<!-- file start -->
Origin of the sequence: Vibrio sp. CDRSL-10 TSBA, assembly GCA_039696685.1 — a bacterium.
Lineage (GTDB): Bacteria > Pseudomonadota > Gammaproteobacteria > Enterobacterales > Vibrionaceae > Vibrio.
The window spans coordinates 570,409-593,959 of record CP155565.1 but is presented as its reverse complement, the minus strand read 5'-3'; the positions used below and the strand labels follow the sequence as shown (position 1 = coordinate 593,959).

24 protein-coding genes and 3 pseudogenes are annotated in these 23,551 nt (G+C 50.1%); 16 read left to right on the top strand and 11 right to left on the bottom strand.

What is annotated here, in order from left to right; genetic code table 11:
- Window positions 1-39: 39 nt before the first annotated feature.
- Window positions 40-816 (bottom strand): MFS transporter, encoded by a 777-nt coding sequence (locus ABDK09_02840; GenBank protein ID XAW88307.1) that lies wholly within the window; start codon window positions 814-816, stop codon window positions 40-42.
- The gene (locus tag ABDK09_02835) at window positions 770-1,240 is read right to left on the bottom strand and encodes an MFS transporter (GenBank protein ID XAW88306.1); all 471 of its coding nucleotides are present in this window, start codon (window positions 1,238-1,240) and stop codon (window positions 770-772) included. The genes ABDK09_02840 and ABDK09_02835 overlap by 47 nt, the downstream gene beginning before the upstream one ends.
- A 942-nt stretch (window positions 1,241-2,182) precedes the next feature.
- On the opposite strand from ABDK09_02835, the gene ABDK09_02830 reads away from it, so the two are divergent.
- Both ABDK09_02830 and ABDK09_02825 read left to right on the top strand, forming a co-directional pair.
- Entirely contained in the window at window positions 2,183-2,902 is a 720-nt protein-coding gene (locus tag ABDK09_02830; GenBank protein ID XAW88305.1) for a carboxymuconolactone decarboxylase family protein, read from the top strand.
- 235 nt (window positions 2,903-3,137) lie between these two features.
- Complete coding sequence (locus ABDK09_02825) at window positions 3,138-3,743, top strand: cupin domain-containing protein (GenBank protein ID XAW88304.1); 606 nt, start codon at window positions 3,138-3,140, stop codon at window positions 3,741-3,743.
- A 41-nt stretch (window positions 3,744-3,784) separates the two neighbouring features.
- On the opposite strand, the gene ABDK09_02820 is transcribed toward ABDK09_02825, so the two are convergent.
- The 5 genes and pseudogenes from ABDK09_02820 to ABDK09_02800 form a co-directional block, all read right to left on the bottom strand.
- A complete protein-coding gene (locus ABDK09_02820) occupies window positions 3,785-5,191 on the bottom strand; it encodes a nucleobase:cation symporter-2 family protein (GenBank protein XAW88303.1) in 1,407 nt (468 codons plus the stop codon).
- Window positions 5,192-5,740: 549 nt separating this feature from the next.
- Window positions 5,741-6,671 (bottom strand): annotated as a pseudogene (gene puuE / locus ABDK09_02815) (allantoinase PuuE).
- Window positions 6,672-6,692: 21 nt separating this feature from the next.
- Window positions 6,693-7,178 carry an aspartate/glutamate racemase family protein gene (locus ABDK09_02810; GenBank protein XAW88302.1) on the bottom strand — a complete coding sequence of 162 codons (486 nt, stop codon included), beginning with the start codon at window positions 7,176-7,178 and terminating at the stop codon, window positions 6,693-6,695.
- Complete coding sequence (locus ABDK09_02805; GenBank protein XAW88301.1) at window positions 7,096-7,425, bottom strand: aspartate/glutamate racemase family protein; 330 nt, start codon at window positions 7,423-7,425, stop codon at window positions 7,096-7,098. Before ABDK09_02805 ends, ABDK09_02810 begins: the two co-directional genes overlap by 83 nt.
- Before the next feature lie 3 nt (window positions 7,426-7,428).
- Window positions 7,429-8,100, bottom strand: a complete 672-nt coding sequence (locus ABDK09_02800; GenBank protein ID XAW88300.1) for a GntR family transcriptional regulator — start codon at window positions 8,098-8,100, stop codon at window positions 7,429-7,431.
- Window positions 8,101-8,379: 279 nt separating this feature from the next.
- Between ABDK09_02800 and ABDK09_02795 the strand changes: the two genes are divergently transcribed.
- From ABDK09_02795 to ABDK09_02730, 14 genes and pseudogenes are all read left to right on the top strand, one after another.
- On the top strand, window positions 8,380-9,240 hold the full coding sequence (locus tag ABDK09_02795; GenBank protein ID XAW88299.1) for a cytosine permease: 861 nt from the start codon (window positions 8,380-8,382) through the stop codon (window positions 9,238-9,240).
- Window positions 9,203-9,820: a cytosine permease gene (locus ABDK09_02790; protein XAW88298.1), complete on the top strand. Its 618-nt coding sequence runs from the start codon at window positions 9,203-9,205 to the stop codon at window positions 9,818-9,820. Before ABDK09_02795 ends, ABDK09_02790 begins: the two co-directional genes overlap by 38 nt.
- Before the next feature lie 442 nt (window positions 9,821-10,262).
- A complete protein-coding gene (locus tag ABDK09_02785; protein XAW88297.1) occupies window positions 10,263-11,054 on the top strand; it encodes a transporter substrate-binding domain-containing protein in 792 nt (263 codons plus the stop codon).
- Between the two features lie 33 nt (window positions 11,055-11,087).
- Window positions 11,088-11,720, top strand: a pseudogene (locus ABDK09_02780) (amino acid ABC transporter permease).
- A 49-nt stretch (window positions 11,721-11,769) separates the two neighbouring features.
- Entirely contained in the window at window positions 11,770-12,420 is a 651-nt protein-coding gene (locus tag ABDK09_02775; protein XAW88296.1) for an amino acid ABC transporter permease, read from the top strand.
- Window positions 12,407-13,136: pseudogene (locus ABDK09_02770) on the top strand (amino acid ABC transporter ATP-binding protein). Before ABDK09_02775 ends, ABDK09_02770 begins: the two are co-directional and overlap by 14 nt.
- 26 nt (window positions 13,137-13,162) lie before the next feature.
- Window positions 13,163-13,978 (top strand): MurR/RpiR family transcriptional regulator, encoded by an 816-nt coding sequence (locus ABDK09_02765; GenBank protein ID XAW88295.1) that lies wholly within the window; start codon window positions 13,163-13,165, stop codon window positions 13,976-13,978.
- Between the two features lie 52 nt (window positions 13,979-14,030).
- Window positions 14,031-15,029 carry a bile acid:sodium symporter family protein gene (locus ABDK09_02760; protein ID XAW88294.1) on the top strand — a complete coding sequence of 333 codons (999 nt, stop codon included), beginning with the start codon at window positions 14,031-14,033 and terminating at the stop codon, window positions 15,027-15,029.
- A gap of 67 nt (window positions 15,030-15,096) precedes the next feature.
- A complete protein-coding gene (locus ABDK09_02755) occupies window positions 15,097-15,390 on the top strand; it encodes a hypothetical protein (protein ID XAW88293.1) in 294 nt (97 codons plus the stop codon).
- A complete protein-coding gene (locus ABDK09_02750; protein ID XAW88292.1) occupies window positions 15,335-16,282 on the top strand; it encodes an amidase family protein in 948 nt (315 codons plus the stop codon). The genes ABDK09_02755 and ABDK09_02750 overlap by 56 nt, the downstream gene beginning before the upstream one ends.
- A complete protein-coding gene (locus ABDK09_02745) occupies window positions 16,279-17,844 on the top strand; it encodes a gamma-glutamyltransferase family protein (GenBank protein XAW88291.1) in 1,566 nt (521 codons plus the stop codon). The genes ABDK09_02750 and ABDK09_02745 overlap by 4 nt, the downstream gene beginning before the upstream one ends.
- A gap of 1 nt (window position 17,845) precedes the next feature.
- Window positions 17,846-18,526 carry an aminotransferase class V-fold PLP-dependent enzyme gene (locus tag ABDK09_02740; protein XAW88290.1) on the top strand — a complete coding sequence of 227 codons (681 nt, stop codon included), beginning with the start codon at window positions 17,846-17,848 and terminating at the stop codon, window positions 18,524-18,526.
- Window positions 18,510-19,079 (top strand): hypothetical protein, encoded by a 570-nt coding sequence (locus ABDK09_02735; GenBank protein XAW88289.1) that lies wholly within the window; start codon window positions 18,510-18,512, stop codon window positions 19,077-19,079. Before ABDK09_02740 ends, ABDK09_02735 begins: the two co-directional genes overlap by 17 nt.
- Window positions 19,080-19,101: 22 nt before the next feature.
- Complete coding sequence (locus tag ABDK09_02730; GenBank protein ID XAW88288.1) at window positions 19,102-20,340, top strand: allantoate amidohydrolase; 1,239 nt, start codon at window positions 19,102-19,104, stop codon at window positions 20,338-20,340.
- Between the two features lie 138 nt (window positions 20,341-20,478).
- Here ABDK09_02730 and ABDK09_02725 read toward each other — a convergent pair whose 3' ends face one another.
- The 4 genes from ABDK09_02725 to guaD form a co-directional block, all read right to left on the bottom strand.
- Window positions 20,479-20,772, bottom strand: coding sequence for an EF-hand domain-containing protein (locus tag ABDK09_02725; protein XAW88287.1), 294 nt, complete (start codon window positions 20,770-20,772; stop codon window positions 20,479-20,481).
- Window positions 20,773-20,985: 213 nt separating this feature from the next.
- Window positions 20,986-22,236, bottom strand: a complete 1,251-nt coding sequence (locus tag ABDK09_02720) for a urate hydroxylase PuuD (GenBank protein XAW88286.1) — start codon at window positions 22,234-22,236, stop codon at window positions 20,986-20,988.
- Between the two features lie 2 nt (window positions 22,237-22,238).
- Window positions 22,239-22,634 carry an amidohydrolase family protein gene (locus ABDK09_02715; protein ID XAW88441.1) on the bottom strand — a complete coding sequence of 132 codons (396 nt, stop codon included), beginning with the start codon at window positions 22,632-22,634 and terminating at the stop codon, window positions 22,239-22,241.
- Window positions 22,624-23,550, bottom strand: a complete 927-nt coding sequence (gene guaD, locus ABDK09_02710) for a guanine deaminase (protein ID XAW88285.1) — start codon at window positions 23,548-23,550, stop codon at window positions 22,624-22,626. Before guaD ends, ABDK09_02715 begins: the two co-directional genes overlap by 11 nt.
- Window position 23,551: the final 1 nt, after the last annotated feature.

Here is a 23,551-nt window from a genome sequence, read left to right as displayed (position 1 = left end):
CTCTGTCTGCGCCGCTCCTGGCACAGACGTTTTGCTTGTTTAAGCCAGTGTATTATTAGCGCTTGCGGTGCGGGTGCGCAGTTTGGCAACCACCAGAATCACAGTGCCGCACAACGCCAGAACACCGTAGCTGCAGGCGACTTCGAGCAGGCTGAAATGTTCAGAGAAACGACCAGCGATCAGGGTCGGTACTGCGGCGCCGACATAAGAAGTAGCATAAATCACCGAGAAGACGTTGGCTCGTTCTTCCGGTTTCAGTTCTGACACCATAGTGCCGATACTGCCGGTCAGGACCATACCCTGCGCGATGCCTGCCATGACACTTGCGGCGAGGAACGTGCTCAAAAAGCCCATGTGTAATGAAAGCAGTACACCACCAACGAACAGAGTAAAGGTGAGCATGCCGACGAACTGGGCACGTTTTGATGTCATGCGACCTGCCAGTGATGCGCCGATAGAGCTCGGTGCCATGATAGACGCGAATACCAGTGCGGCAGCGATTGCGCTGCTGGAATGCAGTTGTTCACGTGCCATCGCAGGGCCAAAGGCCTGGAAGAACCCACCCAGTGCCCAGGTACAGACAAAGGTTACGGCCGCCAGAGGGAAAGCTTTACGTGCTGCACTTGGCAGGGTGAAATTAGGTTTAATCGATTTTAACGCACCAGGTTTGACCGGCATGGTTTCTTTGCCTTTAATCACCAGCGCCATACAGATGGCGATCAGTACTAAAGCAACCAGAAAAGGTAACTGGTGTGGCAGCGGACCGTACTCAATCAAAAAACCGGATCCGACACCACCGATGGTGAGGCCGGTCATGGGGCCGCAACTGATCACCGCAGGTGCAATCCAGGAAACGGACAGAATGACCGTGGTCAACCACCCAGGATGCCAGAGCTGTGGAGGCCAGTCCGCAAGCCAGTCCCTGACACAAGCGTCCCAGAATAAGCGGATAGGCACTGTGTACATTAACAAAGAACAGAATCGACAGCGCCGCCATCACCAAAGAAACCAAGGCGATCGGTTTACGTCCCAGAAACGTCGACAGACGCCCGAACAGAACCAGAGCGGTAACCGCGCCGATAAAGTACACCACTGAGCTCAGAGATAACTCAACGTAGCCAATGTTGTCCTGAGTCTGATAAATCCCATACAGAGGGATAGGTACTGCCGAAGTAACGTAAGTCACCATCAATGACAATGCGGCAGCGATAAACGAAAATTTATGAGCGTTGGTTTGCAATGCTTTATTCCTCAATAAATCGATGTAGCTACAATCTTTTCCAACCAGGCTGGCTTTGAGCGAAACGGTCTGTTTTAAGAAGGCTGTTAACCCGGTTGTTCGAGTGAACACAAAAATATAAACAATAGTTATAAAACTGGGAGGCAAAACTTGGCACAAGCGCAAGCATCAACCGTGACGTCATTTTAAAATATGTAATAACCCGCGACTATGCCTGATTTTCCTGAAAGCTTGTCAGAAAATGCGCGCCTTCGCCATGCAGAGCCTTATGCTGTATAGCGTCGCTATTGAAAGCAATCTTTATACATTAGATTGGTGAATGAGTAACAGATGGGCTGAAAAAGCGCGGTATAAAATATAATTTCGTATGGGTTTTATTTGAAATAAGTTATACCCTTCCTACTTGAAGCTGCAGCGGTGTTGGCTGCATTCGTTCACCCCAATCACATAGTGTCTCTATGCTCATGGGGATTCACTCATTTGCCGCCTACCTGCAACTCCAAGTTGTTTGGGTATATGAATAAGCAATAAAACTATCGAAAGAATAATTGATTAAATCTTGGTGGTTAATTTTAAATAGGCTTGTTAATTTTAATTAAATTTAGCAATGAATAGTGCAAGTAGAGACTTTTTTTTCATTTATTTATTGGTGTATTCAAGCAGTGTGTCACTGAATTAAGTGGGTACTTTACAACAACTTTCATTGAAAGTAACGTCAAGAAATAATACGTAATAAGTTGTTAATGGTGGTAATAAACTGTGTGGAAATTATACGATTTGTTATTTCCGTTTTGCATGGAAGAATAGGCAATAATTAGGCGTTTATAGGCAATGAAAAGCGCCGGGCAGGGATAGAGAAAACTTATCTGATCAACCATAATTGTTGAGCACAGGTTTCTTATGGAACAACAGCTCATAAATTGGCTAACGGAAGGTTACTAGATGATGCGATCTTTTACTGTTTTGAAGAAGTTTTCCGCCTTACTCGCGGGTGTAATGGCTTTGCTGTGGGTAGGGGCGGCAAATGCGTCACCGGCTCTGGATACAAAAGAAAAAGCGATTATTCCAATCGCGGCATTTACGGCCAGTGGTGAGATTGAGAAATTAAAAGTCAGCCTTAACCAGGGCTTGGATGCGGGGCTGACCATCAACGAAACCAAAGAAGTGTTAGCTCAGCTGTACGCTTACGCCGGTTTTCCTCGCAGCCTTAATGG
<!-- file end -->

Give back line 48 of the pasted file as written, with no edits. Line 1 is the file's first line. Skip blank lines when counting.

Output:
- Window positions 18,510-19,079 (top strand): hypothetical protein, encoded by a 570-nt coding sequence (locus ABDK09_02735; GenBank protein XAW88289.1) that lies wholly within the window; start codon window positions 18,510-18,512, stop codon window positions 19,077-19,079. Before ABDK09_02740 ends, ABDK09_02735 begins: the two co-directional genes overlap by 17 nt.